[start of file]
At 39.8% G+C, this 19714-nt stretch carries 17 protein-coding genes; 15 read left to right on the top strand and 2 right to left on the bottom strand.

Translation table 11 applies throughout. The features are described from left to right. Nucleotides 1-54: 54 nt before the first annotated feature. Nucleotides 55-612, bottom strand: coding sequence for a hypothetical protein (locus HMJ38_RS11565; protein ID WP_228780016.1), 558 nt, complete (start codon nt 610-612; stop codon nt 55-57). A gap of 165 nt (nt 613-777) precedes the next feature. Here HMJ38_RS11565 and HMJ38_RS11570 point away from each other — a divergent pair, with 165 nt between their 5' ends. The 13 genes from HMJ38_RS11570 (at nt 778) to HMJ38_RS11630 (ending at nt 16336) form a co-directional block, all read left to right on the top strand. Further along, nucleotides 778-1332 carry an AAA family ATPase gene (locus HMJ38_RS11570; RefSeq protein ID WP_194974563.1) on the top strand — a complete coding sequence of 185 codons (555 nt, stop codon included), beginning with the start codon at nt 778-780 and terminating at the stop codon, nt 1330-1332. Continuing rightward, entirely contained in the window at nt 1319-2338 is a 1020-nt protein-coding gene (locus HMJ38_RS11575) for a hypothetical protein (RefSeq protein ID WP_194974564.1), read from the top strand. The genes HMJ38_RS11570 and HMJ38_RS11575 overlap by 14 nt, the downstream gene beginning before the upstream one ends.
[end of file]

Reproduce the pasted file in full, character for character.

At 39.8% G+C, this 19714-nt stretch carries 17 protein-coding genes; 15 read left to right on the top strand and 2 right to left on the bottom strand.

Translation table 11 applies throughout. The features are described from left to right. Nucleotides 1-54: 54 nt before the first annotated feature. Nucleotides 55-612, bottom strand: coding sequence for a hypothetical protein (locus HMJ38_RS11565; protein ID WP_228780016.1), 558 nt, complete (start codon nt 610-612; stop codon nt 55-57). A gap of 165 nt (nt 613-777) precedes the next feature. Here HMJ38_RS11565 and HMJ38_RS11570 point away from each other — a divergent pair, with 165 nt between their 5' ends. The 13 genes from HMJ38_RS11570 (at nt 778) to HMJ38_RS11630 (ending at nt 16336) form a co-directional block, all read left to right on the top strand. Further along, nucleotides 778-1332 carry an AAA family ATPase gene (locus HMJ38_RS11570; RefSeq protein ID WP_194974563.1) on the top strand — a complete coding sequence of 185 codons (555 nt, stop codon included), beginning with the start codon at nt 778-780 and terminating at the stop codon, nt 1330-1332. Continuing rightward, entirely contained in the window at nt 1319-2338 is a 1020-nt protein-coding gene (locus HMJ38_RS11575) for a hypothetical protein (RefSeq protein ID WP_194974564.1), read from the top strand. The genes HMJ38_RS11570 and HMJ38_RS11575 overlap by 14 nt, the downstream gene beginning before the upstream one ends.